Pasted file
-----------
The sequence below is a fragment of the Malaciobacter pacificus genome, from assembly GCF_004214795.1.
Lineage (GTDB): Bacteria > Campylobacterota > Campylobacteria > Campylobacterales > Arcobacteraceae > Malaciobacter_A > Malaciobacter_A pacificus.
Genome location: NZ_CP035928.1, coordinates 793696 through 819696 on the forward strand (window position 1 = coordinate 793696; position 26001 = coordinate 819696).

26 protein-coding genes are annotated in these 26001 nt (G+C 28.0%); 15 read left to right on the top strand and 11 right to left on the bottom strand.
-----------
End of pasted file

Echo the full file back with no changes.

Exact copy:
The sequence below is a fragment of the Malaciobacter pacificus genome, from assembly GCF_004214795.1.
Lineage (GTDB): Bacteria > Campylobacterota > Campylobacteria > Campylobacterales > Arcobacteraceae > Malaciobacter_A > Malaciobacter_A pacificus.
Genome location: NZ_CP035928.1, coordinates 793696 through 819696 on the forward strand (window position 1 = coordinate 793696; position 26001 = coordinate 819696).

26 protein-coding genes are annotated in these 26001 nt (G+C 28.0%); 15 read left to right on the top strand and 11 right to left on the bottom strand.